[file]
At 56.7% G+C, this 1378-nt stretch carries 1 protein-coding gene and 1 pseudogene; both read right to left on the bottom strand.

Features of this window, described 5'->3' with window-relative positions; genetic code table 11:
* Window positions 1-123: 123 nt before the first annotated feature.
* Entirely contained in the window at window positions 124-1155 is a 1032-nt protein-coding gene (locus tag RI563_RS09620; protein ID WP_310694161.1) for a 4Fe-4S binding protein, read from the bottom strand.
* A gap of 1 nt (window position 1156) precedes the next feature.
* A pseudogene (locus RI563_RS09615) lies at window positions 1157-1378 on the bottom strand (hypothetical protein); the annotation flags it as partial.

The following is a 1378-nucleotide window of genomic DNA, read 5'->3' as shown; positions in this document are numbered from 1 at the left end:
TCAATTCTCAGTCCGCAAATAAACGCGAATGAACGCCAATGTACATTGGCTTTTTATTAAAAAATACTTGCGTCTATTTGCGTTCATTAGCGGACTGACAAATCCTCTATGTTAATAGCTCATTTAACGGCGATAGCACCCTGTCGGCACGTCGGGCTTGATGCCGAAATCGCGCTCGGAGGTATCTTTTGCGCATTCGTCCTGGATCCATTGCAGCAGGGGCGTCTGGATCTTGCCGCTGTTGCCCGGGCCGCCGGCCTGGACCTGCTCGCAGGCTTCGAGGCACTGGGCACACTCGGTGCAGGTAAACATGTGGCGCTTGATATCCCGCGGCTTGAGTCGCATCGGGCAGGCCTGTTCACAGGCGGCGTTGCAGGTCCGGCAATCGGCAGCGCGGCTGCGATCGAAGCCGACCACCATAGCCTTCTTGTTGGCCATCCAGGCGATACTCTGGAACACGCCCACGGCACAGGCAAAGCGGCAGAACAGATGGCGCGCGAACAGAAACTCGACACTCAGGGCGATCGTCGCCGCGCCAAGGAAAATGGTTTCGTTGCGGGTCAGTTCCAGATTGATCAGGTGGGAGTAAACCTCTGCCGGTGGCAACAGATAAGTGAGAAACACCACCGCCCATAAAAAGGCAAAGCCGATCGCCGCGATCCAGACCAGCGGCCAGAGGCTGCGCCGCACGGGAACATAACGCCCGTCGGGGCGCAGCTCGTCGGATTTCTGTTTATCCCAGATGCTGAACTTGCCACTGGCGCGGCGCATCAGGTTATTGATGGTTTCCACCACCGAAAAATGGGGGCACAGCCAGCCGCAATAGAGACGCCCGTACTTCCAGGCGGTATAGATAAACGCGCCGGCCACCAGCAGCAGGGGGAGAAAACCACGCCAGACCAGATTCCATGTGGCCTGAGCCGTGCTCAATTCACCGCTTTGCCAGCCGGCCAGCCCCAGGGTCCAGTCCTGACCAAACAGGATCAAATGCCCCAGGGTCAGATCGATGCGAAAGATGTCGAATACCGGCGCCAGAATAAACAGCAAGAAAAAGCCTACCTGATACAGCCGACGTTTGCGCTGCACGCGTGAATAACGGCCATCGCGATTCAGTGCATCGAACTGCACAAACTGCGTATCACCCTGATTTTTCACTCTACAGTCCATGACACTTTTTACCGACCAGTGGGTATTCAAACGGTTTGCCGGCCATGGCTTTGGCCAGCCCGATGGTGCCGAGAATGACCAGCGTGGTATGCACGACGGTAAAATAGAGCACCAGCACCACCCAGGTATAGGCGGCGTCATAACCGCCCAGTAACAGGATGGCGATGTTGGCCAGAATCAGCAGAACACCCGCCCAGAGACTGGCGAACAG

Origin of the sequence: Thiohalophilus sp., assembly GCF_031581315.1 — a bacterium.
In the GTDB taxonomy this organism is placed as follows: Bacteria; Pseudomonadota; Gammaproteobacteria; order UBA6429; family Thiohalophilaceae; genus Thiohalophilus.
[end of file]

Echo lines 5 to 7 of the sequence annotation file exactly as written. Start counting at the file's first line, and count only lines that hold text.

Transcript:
* A gap of 1 nt (window position 1156) precedes the next feature.
* A pseudogene (locus RI563_RS09615) lies at window positions 1157-1378 on the bottom strand (hypothetical protein); the annotation flags it as partial.

The following is a 1378-nucleotide window of genomic DNA, read 5'->3' as shown; positions in this document are numbered from 1 at the left end: